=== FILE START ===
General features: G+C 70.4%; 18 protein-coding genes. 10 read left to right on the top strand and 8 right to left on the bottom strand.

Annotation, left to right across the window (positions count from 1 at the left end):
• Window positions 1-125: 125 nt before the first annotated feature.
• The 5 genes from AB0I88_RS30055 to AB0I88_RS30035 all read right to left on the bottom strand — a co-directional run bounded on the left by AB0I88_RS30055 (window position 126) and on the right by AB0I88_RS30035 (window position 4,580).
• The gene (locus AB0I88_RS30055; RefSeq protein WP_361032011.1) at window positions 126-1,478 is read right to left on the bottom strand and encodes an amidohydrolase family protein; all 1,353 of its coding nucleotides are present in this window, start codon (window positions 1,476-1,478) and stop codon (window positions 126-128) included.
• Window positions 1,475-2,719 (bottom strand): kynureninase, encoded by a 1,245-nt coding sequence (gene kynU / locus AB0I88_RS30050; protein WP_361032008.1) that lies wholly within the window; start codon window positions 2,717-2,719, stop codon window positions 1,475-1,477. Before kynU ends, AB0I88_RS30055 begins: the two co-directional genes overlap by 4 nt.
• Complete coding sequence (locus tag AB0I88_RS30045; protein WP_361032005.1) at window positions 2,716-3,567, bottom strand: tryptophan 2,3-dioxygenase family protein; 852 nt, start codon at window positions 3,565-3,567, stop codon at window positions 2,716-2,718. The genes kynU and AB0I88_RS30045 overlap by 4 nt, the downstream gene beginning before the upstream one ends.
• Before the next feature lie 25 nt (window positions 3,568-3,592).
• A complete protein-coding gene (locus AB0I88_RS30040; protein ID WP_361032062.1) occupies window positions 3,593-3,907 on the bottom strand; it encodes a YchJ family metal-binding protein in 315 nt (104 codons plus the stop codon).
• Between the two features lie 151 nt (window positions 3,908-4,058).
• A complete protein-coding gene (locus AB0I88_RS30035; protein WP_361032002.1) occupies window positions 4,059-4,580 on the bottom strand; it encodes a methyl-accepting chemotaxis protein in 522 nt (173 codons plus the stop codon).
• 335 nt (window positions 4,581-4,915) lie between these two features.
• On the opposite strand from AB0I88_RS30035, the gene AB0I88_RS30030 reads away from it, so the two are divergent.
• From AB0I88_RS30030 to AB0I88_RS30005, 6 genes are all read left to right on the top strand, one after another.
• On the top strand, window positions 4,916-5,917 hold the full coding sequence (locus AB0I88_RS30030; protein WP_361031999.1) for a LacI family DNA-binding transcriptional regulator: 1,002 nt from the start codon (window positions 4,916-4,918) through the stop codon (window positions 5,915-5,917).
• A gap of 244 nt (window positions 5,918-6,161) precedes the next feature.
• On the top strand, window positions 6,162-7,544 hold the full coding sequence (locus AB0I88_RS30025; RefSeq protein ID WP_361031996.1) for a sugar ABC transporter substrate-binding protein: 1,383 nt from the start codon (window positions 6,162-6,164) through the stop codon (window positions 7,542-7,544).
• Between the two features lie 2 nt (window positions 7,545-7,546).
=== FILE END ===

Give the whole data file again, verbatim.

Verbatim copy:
General features: G+C 70.4%; 18 protein-coding genes. 10 read left to right on the top strand and 8 right to left on the bottom strand.

Annotation, left to right across the window (positions count from 1 at the left end):
• Window positions 1-125: 125 nt before the first annotated feature.
• The 5 genes from AB0I88_RS30055 to AB0I88_RS30035 all read right to left on the bottom strand — a co-directional run bounded on the left by AB0I88_RS30055 (window position 126) and on the right by AB0I88_RS30035 (window position 4,580).
• The gene (locus AB0I88_RS30055; RefSeq protein WP_361032011.1) at window positions 126-1,478 is read right to left on the bottom strand and encodes an amidohydrolase family protein; all 1,353 of its coding nucleotides are present in this window, start codon (window positions 1,476-1,478) and stop codon (window positions 126-128) included.
• Window positions 1,475-2,719 (bottom strand): kynureninase, encoded by a 1,245-nt coding sequence (gene kynU / locus AB0I88_RS30050; protein WP_361032008.1) that lies wholly within the window; start codon window positions 2,717-2,719, stop codon window positions 1,475-1,477. Before kynU ends, AB0I88_RS30055 begins: the two co-directional genes overlap by 4 nt.
• Complete coding sequence (locus tag AB0I88_RS30045; protein WP_361032005.1) at window positions 2,716-3,567, bottom strand: tryptophan 2,3-dioxygenase family protein; 852 nt, start codon at window positions 3,565-3,567, stop codon at window positions 2,716-2,718. The genes kynU and AB0I88_RS30045 overlap by 4 nt, the downstream gene beginning before the upstream one ends.
• Before the next feature lie 25 nt (window positions 3,568-3,592).
• A complete protein-coding gene (locus AB0I88_RS30040; protein ID WP_361032062.1) occupies window positions 3,593-3,907 on the bottom strand; it encodes a YchJ family metal-binding protein in 315 nt (104 codons plus the stop codon).
• Between the two features lie 151 nt (window positions 3,908-4,058).
• A complete protein-coding gene (locus AB0I88_RS30035; protein WP_361032002.1) occupies window positions 4,059-4,580 on the bottom strand; it encodes a methyl-accepting chemotaxis protein in 522 nt (173 codons plus the stop codon).
• 335 nt (window positions 4,581-4,915) lie between these two features.
• On the opposite strand from AB0I88_RS30035, the gene AB0I88_RS30030 reads away from it, so the two are divergent.
• From AB0I88_RS30030 to AB0I88_RS30005, 6 genes are all read left to right on the top strand, one after another.
• On the top strand, window positions 4,916-5,917 hold the full coding sequence (locus AB0I88_RS30030; protein WP_361031999.1) for a LacI family DNA-binding transcriptional regulator: 1,002 nt from the start codon (window positions 4,916-4,918) through the stop codon (window positions 5,915-5,917).
• A gap of 244 nt (window positions 5,918-6,161) precedes the next feature.
• On the top strand, window positions 6,162-7,544 hold the full coding sequence (locus AB0I88_RS30025; RefSeq protein ID WP_361031996.1) for a sugar ABC transporter substrate-binding protein: 1,383 nt from the start codon (window positions 6,162-6,164) through the stop codon (window positions 7,542-7,544).
• Between the two features lie 2 nt (window positions 7,545-7,546).